• ‘traveled out into the wilderness to hear John”—I’ve often wondered why so many people would listen to John the Baptist. Imagine it: respectable people from all over Judea are taking the trip out to the desert to hear a crazy, bug-eating guy whose message is, ‘Turn from your sins’—not highly original nor usually very popular. But the people come out in droves! Mark seems to say that the people listened to John because they recognized that his arrival was prophesied. The quote ascribed to Isaiah is actually a combination of two prophecies, the first half from Malachi 3 and the second from Isaiah 40. People saw in John the voice shouting in the wilderness. But how did they know that he was the voice in the wilderness? It might have something to do with Mark’s little fashion report in verse 7. The history of the kings of Israel (II Kings 1:7-8) describes the prophet Elijah as, “a hairy man, and he wore a leather belt around his waist.” John is imitating Elijah in his dress. Elijah is another desert prophet of a thousand years earlier, one of Israel’s most famous prophets. And Malachi prophesied, in the very last two verses of the Hebrew scriptures, that Elijah would come again, to prepare people for “the great and terrible day of the Lord.” When the people hear of John, dressed like Elijah, calling out in the desert, they recognize that after hundreds of years of waiting, this prophecy is coming true. Elijah is here, and the Lord is coming. When he comes, they want it to be more great than terrible.
  • ‘he was baptized by John’—Why was Jesus baptized by John? John’s baptism is a sign that you have turned from your sins. Did Jesus have sins from which he needed to turn? It seems clear that that’s not the case: whereas everyone else confesses their sins as they are baptized, God himself says of Jesus, “I am fully pleased with you”—in other words, “you don’t have to confess.” Far from a confession, Jesus’ baptism serves as a coronation. Tomorrow, we will see that Jesus’ first message is “The Kingdom of God is near.” Every kingdom needs a king. In Israel’s tradition, new kings were anointed by prophets. In I Samuel 16: 13, the prophet Samuel anoints King David this way: “Samuel took the olive oil he had brought and poured it on David’s head. And the Spirit of the Lord came mightily upon him from that day on.” Just like David is anointed by a prophet with oil and by God with the Spirit, Jesus is anointed by a prophet with water and by God with the Spirit. When God says, “You are my Son,” he is actually making a reference to Psalm 2 a royal coronation psalm: during the coronation ceremony, a priest would sing over Judah’s kings the words, “You are my Son; today I have become your father.” Basically, God the Father adopted each of the kings of Judah upon their coronation. At Jesus’ baptism, God the Father himself makes the same declaration over Jesus. The part about ‘becoming your father,’ he leaves out, because Jesus has always been his son. The baptism is a ceremony marking Jesus as a very special king.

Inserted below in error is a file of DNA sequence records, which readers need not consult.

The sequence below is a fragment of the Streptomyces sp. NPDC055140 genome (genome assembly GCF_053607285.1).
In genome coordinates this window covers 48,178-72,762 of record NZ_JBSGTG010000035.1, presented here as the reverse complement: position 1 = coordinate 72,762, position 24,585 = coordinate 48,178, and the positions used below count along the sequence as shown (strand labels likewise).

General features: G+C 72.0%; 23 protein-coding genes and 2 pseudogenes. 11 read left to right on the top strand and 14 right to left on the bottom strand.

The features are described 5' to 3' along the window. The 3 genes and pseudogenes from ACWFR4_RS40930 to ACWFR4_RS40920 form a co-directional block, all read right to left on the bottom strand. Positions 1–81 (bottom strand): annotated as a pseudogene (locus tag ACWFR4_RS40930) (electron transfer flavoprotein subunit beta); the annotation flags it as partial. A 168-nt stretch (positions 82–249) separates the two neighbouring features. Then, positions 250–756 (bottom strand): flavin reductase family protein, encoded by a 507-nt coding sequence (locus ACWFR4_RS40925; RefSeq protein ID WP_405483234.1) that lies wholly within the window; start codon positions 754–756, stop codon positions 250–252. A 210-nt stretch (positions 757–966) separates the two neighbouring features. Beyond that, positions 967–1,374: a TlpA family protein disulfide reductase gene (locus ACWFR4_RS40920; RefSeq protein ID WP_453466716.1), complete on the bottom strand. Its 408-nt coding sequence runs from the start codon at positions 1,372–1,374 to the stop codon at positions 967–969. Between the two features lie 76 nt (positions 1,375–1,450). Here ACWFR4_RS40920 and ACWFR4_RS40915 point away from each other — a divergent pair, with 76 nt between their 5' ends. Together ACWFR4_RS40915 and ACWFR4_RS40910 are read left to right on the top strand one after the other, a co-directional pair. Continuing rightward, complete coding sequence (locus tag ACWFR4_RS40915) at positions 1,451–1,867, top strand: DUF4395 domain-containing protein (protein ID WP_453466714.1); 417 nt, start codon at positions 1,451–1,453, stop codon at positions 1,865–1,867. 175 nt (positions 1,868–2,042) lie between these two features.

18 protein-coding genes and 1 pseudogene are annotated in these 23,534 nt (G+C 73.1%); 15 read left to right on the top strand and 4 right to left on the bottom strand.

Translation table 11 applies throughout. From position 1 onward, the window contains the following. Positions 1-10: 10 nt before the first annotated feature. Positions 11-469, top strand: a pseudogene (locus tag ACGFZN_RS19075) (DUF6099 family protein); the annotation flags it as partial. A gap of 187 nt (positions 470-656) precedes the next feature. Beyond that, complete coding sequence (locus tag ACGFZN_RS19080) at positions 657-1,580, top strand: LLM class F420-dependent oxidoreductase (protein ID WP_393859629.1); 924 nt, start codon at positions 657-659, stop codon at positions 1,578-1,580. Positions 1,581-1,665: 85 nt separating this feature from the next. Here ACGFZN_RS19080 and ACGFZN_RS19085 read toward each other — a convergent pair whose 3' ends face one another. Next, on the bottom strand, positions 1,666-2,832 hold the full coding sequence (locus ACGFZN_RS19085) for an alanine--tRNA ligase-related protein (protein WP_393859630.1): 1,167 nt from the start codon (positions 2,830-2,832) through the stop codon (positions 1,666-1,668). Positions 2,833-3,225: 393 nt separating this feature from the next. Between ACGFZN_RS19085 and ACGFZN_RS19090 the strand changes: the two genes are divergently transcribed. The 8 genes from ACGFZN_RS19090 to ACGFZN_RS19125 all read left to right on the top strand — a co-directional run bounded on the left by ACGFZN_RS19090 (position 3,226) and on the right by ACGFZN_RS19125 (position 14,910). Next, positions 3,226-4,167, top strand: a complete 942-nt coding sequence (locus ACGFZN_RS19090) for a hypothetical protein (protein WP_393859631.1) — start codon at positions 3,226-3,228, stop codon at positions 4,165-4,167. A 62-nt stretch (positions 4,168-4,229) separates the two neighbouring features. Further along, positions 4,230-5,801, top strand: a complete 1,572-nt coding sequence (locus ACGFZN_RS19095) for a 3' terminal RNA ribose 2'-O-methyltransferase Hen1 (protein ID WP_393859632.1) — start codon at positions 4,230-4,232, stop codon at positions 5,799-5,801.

• ‘He will baptize you with the Holy Spirit’—John the Baptist is a pretty important person: the first prophet to come from God in hundreds of years; a sequel to the famous prophet Elijah; the most exciting thing happening in Israel. But this is what he says about himself: “I am nothing compared to the one who is coming.” Their baptisms bear out the comparison. John baptizes people in water. He promises that Jesus will baptize people in the Spirit of God. However much greater the Holy Spirit is than common water, that is how much greater Jesus is than John. As exciting as John’s arrival is, it is nothing compared to Jesus. John is saying to us that Jesus has the ability to immerse us in the very Spirit of God. Something that had been very rare before Jesus’ coming—a direct connection with God—will be so plentiful when Jesus arrives that you can take a bath in it.


  • For you: When John tells the people that the Lord is on the way, they get ready, like straightening the house and putting on nice clothes to prepare for the arrival of a guest. Confessing their sins and turning from them are the ways they prepare for a smooth arrival. We are all hoping for Jesus to visit us in a special way over these 40 days of Leap of Faith. But our sin is often a barrier to us really being able to receive what Jesus has for us. The way John describes it is that the Lord is coming with very good gifts for us, but our sins, the ways we wrong God and others, create something of an obstacle course, making it difficult for him to get to us. In order to clear a good path for Jesus’ arrival, spend a few moments confessing the ways you’ve wronged others or wronged God recently.
  • For your 6: John creates a sense of anticipation in the people who listen to him. He raises their expectation of Jesus’ arrival. Is there anything you can do for any of your 6 to point to Jesus and raise expectation? One way John heightened expectation is by tapping into the strong yearning of the people for the day of the Lord. What do your friends really long for? How would Jesus satisfy that yearning?
  • For our church: John promised that Jesus would immerse us in the Holy Spirit when he came. Pray for us, that we would have just such a baptism in the Holy Spirit during these 40 days of Leap of Faith.